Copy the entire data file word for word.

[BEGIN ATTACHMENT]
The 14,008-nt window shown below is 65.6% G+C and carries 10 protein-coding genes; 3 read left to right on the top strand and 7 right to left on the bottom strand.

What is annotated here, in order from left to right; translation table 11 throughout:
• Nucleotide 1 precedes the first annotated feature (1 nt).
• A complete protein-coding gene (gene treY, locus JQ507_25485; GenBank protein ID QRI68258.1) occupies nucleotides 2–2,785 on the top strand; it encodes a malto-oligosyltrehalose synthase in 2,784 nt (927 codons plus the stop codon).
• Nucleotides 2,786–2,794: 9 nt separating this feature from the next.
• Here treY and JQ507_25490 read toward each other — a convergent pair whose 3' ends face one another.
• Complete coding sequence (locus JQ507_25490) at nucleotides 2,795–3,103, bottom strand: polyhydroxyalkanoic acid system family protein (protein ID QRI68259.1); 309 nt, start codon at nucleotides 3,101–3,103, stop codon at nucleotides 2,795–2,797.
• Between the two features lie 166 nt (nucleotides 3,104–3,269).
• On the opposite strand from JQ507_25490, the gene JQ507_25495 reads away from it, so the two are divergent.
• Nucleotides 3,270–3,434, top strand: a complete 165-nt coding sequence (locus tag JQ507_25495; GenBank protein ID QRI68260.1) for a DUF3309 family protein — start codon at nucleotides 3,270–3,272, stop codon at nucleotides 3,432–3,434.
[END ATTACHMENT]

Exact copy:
The 14,008-nt window shown below is 65.6% G+C and carries 10 protein-coding genes; 3 read left to right on the top strand and 7 right to left on the bottom strand.

What is annotated here, in order from left to right; translation table 11 throughout:
• Nucleotide 1 precedes the first annotated feature (1 nt).
• A complete protein-coding gene (gene treY, locus JQ507_25485; GenBank protein ID QRI68258.1) occupies nucleotides 2–2,785 on the top strand; it encodes a malto-oligosyltrehalose synthase in 2,784 nt (927 codons plus the stop codon).
• Nucleotides 2,786–2,794: 9 nt separating this feature from the next.
• Here treY and JQ507_25490 read toward each other — a convergent pair whose 3' ends face one another.
• Complete coding sequence (locus JQ507_25490) at nucleotides 2,795–3,103, bottom strand: polyhydroxyalkanoic acid system family protein (protein ID QRI68259.1); 309 nt, start codon at nucleotides 3,101–3,103, stop codon at nucleotides 2,795–2,797.
• Between the two features lie 166 nt (nucleotides 3,104–3,269).
• On the opposite strand from JQ507_25490, the gene JQ507_25495 reads away from it, so the two are divergent.
• Nucleotides 3,270–3,434, top strand: a complete 165-nt coding sequence (locus tag JQ507_25495; GenBank protein ID QRI68260.1) for a DUF3309 family protein — start codon at nucleotides 3,270–3,272, stop codon at nucleotides 3,432–3,434.